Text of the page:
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A Writer Writes: Josh Swiller (Zambia) on having the coronavirus

  On March 29th, RPCV writer Josh Swiller (Zambia 1994–96) posted the following on his FaceBook page:   Hi Everyone. Following up on the last post, I’m really seeing how important and supportive it is to share our stories and experiences. On that note, and in answer to the many questions I’ve received, what follows is a more in-depth account of what we went through. The first week of March, Leah attended a group therapy conference in New York City. It has now come to light that dozens of attendees at that conference tested positive or have shown symptoms but couldn’t get tested. In fact, the first person we learned was a confirmed positive was an attendee from Singapore. They tested him as soon as he got off the plane back home as a matter of policy. Leah had sat next to him for two days. Another person who has . . .

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Huff Post — “Recalled Peace Corps Volunteers Are Thrown Into A Terrifying New Reality”

    Recalled Peace Corps Volunteers Are Thrown Into A Terrifying New Reality The 7,300 volunteers face lost stipends, housing and health benefits amid a pandemic and economic crisis.   By Alex Leeds Matthews   Reporter Alex Leeds Matthews served as a Peace Corps volunteer in Morocco from January 2014 to October 2015.    

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From today’s NY Times (3/25)

Go to the New York Times site for the article with pictures –     ‘None of Us Saw It Ending This Way’: Peace Corps Volunteers Evacuate Abruptly By Mariel Padilla for the New York Times March 25, 2020 Updated 2:12 p.m. ET • When the agency suspended all operations for the first time in its history, more than 7,000 volunteers in about 60 countries packed their bags, said their goodbyes and rushed to get home. The urgent update from the Peace Corps landed abruptly in the email inboxes of volunteers on March 15: It was time to evacuate. Miguel Garcia, a 27-year-old volunteer leader for the corps in the Dominican Republic, had just reassured someone that the corps would be staying on the job. With a sinking heart, he read the detailed instructions three times. The tears would come later. Now he had a job to do. He had 24 . . .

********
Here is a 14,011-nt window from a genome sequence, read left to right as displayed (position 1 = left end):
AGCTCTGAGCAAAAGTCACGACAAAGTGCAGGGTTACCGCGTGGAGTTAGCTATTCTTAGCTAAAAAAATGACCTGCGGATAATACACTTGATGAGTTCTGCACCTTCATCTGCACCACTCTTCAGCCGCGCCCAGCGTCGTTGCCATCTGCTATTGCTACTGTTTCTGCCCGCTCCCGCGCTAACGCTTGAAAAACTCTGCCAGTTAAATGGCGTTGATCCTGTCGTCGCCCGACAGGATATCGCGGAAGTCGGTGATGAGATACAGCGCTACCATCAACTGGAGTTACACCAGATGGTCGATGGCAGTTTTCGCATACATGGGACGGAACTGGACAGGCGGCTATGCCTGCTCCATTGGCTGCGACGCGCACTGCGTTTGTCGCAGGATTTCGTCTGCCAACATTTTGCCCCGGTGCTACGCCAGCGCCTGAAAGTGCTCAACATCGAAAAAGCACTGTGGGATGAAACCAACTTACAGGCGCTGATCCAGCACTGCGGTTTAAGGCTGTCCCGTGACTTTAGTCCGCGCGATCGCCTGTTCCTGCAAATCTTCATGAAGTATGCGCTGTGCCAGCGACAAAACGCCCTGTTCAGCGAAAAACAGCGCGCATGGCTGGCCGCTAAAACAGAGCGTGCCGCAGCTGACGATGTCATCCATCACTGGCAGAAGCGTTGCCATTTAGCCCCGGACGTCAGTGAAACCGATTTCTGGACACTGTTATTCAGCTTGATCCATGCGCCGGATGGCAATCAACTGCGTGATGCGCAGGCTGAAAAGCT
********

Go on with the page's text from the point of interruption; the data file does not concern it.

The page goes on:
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To the friends and family of recently evacuated Peace Corps volunteers — Katie Hamlin (Madagascar)

As seen on the Ethiopia and Eritrea RPCVs Facebook page —      To the friends and family of recently evacuated Peace Corps volunteers by Katie Hamlin (Madagascar) Midwest to Madagascar.blogspot • As most people know, this week Peace Corps worldwide made the difficult decision to evacuate and early COS (close of service) all volunteers around the world. Many of us only had a couple days to say our goodbyes while some didn’t even get the chance at all. The evacuation process isn’t easy and the processing of returning to America so abruptly is even harder. So many feelings and emotions are happening all at once along with the upcoming reverse culture shock. In general reverse culture shock is often the hardest part of people’s services and that is even when they have had time to prepare. This new group of volunteers were abruptly sent home and now we don’t . . .

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Talking with David Jarmul (Nepal, Moldova)

    Americans approaching retirement can redefine their lives and find new fulfillment by pursuing international adventure and service instead of drifting in their familiar jobs. That’s the message of Not Exactly Retired written by David Jarmul, who served as a PCV in Nepal from 1977 to 1979, where he met his wife, Champa, and at the age of 63 David rejoined the Peace Corps and Champa also became a PCV, and they went to Moldova from 2016 to 2018. A graduate of Brown University and past president of the D.C. Science Writers Association, his previous books are Headline News, Science Views and Plain Talk: Clear Communication for International Development.  David was the head of news and communications at Duke University for many years and held senior communications positions at the Howard Hughes Medical Institute and the National Academy of Sciences. He has also worked as an editor for an international development organization, a writer for . . .